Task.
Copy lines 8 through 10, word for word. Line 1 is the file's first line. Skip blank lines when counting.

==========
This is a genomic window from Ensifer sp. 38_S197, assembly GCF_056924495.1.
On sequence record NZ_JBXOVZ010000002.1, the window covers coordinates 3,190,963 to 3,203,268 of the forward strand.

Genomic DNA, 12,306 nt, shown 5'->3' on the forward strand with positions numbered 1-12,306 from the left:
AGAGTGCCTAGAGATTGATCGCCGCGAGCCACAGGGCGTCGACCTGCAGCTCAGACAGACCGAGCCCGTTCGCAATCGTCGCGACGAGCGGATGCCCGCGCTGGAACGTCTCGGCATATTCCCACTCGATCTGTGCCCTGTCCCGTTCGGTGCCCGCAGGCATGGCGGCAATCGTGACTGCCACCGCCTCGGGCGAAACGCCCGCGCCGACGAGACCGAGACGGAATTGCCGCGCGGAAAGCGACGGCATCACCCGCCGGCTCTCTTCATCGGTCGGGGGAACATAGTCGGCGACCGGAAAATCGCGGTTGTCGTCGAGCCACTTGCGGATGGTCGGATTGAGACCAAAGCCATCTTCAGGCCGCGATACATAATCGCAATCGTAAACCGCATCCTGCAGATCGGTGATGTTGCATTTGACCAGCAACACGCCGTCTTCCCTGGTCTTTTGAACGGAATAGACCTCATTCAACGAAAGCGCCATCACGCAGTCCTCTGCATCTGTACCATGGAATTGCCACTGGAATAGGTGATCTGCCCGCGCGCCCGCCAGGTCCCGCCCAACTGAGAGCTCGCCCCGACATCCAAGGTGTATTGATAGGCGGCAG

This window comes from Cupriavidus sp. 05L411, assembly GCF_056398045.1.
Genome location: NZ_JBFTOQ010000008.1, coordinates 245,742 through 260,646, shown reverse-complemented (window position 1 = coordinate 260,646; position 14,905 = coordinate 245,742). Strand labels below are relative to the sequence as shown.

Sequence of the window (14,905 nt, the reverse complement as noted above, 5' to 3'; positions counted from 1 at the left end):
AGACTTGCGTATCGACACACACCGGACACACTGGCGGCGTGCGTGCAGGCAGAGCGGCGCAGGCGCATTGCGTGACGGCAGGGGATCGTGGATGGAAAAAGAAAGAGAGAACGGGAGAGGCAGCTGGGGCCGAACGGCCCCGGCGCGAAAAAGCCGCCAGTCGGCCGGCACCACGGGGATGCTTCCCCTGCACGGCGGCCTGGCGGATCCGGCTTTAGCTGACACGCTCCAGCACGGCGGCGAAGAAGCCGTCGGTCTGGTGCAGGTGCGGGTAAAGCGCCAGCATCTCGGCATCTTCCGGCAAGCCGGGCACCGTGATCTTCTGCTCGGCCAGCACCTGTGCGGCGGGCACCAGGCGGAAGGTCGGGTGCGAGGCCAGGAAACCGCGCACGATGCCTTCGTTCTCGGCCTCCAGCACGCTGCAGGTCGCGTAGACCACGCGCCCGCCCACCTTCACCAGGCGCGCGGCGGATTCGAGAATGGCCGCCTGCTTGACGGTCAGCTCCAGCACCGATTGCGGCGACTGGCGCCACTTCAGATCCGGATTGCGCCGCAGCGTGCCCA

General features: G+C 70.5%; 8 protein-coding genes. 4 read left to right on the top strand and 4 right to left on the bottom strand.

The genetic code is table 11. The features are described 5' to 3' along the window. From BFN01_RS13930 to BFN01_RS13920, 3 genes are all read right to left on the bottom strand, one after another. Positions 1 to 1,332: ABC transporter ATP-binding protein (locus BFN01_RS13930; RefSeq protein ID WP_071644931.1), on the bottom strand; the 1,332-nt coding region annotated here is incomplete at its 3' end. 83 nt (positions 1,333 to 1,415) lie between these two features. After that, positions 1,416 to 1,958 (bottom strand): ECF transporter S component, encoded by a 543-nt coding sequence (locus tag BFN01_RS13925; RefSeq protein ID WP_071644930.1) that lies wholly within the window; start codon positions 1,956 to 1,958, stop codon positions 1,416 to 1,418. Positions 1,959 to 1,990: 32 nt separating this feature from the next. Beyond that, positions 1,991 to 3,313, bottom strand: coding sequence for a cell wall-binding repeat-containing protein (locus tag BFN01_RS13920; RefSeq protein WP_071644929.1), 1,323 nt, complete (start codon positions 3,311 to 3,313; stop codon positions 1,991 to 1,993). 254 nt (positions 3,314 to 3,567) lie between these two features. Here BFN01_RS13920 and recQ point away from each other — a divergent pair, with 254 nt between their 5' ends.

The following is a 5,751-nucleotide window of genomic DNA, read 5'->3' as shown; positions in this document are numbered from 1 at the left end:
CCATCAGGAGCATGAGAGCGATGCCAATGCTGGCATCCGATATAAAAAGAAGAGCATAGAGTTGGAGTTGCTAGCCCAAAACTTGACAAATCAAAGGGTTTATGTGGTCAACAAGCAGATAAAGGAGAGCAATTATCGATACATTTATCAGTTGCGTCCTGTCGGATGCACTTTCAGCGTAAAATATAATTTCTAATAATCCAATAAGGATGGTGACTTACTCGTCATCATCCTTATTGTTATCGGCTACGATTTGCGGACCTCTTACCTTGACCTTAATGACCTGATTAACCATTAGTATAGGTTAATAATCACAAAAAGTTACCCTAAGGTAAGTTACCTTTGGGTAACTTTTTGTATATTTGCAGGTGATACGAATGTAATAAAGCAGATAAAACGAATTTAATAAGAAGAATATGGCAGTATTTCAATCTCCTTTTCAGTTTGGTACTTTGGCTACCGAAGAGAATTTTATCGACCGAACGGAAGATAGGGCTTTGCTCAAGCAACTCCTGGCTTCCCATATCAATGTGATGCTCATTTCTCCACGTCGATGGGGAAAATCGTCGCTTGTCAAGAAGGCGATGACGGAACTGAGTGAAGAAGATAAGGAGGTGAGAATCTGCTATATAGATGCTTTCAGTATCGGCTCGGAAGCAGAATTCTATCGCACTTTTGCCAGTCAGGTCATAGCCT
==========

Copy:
AGACTTGCGTATCGACACACACCGGACACACTGGCGGCGTGCGTGCAGGCAGAGCGGCGCAGGCGCATTGCGTGACGGCAGGGGATCGTGGATGGAAAAAGAAAGAGAGAACGGGAGAGGCAGCTGGGGCCGAACGGCCCCGGCGCGAAAAAGCCGCCAGTCGGCCGGCACCACGGGGATGCTTCCCCTGCACGGCGGCCTGGCGGATCCGGCTTTAGCTGACACGCTCCAGCACGGCGGCGAAGAAGCCGTCGGTCTGGTGCAGGTGCGGGTAAAGCGCCAGCATCTCGGCATCTTCCGGCAAGCCGGGCACCGTGATCTTCTGCTCGGCCAGCACCTGTGCGGCGGGCACCAGGCGGAAGGTCGGGTGCGAGGCCAGGAAACCGCGCACGATGCCTTCGTTCTCGGCCTCCAGCACGCTGCAGGTCGCGTAGACCACGCGCCCGCCCACCTTCACCAGGCGCGCGGCGGATTCGAGAATGGCCGCCTGCTTGACGGTCAGCTCCAGCACCGATTGCGGCGACTGGCGCCACTTCAGATCCGGATTGCGCCGCAGCGTGCCCA

General features: G+C 70.5%; 8 protein-coding genes. 4 read left to right on the top strand and 4 right to left on the bottom strand.

The genetic code is table 11. The features are described 5' to 3' along the window. From BFN01_RS13930 to BFN01_RS13920, 3 genes are all read right to left on the bottom strand, one after another. Positions 1 to 1,332: ABC transporter ATP-binding protein (locus BFN01_RS13930; RefSeq protein ID WP_071644931.1), on the bottom strand; the 1,332-nt coding region annotated here is incomplete at its 3' end. 83 nt (positions 1,333 to 1,415) lie between these two features. After that, positions 1,416 to 1,958 (bottom strand): ECF transporter S component, encoded by a 543-nt coding sequence (locus tag BFN01_RS13925; RefSeq protein ID WP_071644930.1) that lies wholly within the window; start codon positions 1,956 to 1,958, stop codon positions 1,416 to 1,418. Positions 1,959 to 1,990: 32 nt separating this feature from the next. Beyond that, positions 1,991 to 3,313, bottom strand: coding sequence for a cell wall-binding repeat-containing protein (locus tag BFN01_RS13920; RefSeq protein WP_071644929.1), 1,323 nt, complete (start codon positions 3,311 to 3,313; stop codon positions 1,991 to 1,993). 254 nt (positions 3,314 to 3,567) lie between these two features. Here BFN01_RS13920 and recQ point away from each other — a divergent pair, with 254 nt between their 5' ends.